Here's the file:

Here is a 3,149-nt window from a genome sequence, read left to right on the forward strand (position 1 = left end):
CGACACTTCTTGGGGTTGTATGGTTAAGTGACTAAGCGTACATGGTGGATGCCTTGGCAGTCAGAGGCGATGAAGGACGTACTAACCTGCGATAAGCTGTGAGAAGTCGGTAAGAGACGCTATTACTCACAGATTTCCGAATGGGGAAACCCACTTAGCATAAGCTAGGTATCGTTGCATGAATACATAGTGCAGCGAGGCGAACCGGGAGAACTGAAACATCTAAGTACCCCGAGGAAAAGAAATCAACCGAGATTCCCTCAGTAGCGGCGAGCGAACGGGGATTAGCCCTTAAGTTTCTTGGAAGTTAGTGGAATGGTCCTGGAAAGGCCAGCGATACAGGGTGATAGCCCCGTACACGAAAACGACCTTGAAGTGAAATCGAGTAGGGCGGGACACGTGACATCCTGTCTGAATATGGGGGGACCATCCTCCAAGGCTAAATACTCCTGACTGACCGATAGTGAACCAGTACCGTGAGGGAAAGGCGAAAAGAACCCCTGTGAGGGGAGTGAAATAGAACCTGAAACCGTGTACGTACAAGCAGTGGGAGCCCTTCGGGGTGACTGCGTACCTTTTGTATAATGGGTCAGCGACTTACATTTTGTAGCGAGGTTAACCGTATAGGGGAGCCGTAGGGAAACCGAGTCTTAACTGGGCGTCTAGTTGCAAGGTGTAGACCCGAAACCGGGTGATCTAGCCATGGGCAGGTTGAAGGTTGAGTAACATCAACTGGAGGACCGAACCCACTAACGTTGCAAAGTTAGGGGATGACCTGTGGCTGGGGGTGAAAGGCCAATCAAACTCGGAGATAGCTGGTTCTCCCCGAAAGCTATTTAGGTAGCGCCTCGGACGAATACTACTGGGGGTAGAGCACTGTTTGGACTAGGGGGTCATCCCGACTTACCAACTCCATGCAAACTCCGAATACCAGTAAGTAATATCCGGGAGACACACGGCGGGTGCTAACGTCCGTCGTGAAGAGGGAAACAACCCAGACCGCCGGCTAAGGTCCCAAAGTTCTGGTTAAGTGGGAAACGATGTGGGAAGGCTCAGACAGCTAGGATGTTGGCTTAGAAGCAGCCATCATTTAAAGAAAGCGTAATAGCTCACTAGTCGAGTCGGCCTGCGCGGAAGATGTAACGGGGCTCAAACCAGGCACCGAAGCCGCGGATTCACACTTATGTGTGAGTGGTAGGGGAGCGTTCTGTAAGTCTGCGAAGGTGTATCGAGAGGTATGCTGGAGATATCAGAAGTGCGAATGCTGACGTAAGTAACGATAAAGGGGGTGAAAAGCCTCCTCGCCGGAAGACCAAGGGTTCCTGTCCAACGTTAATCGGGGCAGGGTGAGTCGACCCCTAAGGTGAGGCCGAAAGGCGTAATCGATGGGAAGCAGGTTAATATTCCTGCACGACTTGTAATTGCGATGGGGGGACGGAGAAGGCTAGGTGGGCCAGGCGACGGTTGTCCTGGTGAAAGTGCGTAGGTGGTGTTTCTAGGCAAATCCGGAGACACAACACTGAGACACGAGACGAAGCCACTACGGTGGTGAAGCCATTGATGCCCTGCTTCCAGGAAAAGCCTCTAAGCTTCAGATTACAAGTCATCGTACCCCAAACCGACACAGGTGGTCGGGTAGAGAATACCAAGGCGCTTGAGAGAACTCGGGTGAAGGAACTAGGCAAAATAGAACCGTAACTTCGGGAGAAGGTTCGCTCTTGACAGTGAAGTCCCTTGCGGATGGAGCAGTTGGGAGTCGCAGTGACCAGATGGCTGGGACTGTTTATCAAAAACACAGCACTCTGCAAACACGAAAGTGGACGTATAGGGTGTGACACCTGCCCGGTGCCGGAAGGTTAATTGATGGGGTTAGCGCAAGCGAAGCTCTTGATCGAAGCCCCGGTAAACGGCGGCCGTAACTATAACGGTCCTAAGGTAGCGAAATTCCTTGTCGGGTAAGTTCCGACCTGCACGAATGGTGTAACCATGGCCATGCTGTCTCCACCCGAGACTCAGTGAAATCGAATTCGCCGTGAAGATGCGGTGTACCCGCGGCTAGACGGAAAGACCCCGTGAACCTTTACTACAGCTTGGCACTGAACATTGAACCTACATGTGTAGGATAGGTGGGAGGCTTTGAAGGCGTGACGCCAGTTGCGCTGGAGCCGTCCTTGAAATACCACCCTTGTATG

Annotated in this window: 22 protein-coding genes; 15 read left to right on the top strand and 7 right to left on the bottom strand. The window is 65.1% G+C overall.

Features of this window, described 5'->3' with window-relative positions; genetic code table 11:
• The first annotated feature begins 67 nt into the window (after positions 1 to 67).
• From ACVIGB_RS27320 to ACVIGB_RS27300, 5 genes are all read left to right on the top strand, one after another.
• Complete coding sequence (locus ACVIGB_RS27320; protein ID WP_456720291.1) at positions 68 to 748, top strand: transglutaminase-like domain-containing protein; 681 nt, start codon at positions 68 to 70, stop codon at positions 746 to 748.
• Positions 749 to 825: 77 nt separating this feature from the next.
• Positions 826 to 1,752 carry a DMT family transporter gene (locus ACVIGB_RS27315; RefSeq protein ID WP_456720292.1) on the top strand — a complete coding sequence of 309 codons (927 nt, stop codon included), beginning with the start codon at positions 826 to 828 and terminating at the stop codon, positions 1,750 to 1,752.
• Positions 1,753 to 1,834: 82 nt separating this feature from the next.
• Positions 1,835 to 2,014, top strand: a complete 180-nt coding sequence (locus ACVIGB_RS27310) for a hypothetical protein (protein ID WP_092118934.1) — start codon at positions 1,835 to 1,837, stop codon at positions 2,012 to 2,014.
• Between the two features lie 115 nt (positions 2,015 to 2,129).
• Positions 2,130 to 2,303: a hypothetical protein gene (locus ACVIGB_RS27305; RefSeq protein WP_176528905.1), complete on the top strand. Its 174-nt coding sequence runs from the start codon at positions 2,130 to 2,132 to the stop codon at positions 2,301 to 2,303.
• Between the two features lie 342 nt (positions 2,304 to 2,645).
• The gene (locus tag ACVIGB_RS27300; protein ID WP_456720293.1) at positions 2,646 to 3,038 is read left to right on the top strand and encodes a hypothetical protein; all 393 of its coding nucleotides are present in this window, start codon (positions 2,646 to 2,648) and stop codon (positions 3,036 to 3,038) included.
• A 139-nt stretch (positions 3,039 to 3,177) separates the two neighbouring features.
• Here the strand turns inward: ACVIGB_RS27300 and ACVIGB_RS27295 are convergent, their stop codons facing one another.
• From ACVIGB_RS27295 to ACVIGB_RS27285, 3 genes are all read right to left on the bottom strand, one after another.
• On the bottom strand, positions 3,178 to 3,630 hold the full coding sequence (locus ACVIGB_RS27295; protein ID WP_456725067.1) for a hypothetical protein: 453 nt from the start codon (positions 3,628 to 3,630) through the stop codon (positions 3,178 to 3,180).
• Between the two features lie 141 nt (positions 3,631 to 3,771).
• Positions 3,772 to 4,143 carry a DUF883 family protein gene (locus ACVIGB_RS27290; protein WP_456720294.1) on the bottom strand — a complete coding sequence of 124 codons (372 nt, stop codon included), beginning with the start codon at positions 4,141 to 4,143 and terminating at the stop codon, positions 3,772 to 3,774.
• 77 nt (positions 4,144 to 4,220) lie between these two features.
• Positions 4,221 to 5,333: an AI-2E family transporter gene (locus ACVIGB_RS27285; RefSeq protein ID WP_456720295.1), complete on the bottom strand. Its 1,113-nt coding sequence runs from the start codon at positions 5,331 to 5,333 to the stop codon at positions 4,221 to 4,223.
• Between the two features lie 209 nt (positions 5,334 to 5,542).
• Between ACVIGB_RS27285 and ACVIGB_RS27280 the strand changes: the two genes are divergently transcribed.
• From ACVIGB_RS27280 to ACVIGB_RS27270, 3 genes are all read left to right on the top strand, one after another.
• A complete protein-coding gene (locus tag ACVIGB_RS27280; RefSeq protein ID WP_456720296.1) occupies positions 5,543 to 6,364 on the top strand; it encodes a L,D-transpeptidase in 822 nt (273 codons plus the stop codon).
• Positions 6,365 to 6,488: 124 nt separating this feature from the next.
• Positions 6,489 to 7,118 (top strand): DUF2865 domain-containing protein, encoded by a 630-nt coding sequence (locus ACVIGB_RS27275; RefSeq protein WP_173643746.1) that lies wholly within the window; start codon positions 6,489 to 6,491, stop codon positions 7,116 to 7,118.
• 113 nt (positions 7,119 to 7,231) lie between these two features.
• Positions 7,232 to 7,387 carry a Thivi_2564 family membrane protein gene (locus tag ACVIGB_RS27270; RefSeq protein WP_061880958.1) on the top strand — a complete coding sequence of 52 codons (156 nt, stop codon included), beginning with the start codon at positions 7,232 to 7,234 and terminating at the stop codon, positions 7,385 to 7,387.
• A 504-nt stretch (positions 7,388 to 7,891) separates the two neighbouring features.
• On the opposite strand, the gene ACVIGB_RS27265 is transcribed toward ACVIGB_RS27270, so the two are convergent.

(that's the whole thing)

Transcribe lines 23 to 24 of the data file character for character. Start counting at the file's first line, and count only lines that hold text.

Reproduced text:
• Positions 4,221 to 5,333: an AI-2E family transporter gene (locus ACVIGB_RS27285; RefSeq protein ID WP_456720295.1), complete on the bottom strand. Its 1,113-nt coding sequence runs from the start codon at positions 5,331 to 5,333 to the stop codon at positions 4,221 to 4,223.
• Between the two features lie 209 nt (positions 5,334 to 5,542).